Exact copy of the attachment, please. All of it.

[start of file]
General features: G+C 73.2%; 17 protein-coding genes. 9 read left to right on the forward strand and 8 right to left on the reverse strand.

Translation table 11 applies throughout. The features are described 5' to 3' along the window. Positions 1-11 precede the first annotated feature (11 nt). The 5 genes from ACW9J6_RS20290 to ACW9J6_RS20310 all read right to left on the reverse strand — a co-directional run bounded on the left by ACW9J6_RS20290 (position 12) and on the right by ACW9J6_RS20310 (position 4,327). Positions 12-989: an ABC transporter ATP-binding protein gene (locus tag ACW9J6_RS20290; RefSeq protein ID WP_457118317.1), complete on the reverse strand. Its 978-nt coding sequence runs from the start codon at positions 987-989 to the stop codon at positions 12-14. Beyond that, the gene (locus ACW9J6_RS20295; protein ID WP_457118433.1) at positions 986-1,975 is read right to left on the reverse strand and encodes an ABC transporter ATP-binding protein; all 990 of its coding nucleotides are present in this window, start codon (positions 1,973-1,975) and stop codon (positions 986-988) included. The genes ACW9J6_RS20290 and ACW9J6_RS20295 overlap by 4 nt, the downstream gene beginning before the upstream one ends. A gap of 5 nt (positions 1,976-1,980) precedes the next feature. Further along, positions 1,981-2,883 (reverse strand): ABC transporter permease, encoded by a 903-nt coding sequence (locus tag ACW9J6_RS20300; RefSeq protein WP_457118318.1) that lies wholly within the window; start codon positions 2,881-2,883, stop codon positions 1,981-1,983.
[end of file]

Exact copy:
General features: G+C 73.2%; 17 protein-coding genes. 9 read left to right on the forward strand and 8 right to left on the reverse strand.

Translation table 11 applies throughout. The features are described 5' to 3' along the window. Positions 1-11 precede the first annotated feature (11 nt). The 5 genes from ACW9J6_RS20290 to ACW9J6_RS20310 all read right to left on the reverse strand — a co-directional run bounded on the left by ACW9J6_RS20290 (position 12) and on the right by ACW9J6_RS20310 (position 4,327). Positions 12-989: an ABC transporter ATP-binding protein gene (locus tag ACW9J6_RS20290; RefSeq protein ID WP_457118317.1), complete on the reverse strand. Its 978-nt coding sequence runs from the start codon at positions 987-989 to the stop codon at positions 12-14. Beyond that, the gene (locus ACW9J6_RS20295; protein ID WP_457118433.1) at positions 986-1,975 is read right to left on the reverse strand and encodes an ABC transporter ATP-binding protein; all 990 of its coding nucleotides are present in this window, start codon (positions 1,973-1,975) and stop codon (positions 986-988) included. The genes ACW9J6_RS20290 and ACW9J6_RS20295 overlap by 4 nt, the downstream gene beginning before the upstream one ends. A gap of 5 nt (positions 1,976-1,980) precedes the next feature. Further along, positions 1,981-2,883 (reverse strand): ABC transporter permease, encoded by a 903-nt coding sequence (locus tag ACW9J6_RS20300; RefSeq protein WP_457118318.1) that lies wholly within the window; start codon positions 2,881-2,883, stop codon positions 1,981-1,983.